OBJECTIVE: To describe trends in national resource utilization for pediatric skin and soft tissue infection (SSTI) hospitalizations.
METHODS: This was a cross-sectional analysis of hospital discharges from 1997 to 2009 within the Healthcare Cost and Utilization Project Kids’ Inpatient Database for children with isolated SSTIs. Outcomes examined included patient and hospital characteristics, number of hospitalizations, and resource utilization including length of stay (LOS), hospital charges, and performance of incision and drainage (I&D). Trends in resource utilization were assessed by using linear regression in a merged data set with survey year as the primary independent variable. Multivariate logistic regression was conducted for 2009 data to assess factors associated with increased I&D.
RESULTS: The weighted proportion of SSTI hospitalizations among all hospitalizations doubled (0.46% vs 1.01%) from 1997 to 2009. During the same period, patient demographic trends included a shift to increased hospitalizations in infant and preschool-age groups as well as publicly insured children. Mean LOS decreased from 3.11 to 2.71 days. Increased resource utilization included changes in mean charges from $6722 to $11 534 per hospitalization and a twofold increase in I&D (21% to 44%). Factors associated with I&D include young age, African American race, female gender, publicly or uninsured children, and southern region of the United States.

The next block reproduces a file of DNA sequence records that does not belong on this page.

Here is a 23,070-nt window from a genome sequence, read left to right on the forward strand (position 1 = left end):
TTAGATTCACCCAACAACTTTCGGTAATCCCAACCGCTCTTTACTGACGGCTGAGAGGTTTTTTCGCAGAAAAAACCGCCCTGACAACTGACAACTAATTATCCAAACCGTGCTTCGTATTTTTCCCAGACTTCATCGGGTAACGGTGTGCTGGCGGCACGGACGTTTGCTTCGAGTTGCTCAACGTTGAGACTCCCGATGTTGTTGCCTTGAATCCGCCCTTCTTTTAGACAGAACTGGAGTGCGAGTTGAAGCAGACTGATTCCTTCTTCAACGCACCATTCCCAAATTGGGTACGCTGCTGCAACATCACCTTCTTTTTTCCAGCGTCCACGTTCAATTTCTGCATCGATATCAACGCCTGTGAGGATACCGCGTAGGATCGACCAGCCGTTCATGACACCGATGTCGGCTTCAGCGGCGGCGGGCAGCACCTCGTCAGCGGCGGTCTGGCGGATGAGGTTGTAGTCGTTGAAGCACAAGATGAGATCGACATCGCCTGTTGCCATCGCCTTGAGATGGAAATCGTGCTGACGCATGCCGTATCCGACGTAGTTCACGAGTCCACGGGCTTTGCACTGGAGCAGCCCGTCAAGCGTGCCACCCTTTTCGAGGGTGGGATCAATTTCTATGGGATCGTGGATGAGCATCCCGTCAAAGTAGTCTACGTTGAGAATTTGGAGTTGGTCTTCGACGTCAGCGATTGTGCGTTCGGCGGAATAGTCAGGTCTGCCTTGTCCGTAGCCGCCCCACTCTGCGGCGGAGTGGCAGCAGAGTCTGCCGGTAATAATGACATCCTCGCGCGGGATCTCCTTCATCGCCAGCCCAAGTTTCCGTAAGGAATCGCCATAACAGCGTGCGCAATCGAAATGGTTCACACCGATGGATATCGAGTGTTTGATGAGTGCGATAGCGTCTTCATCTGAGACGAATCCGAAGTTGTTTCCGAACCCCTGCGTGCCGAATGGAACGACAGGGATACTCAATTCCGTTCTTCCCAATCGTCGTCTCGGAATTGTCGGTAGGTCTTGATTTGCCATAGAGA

CONCLUSIONS: SSTI is responsible for an emerging increase in health services utilization. Additional study is warranted to identify interventions that may effectively address this public health burden.
- ca-MRSA —
- community-acquired methicillin-resistant Staphylococcus aureus
- CI —
- confidence interval
- HCUP —
- Healthcare Cost and Utilization Project
- I&D —
- incision and drainage
- KID —
- Kids’ Inpatient Database
- LOS —
- length of stay
- MRSA —
- methicillin-resistant Staphylococcus aureus
- OR —
- odds ratio
- SSTIs —
- skin and soft tissue infections
- Accepted November 12, 2012.
- Copyright © 2013 by the American Academy of Pediatrics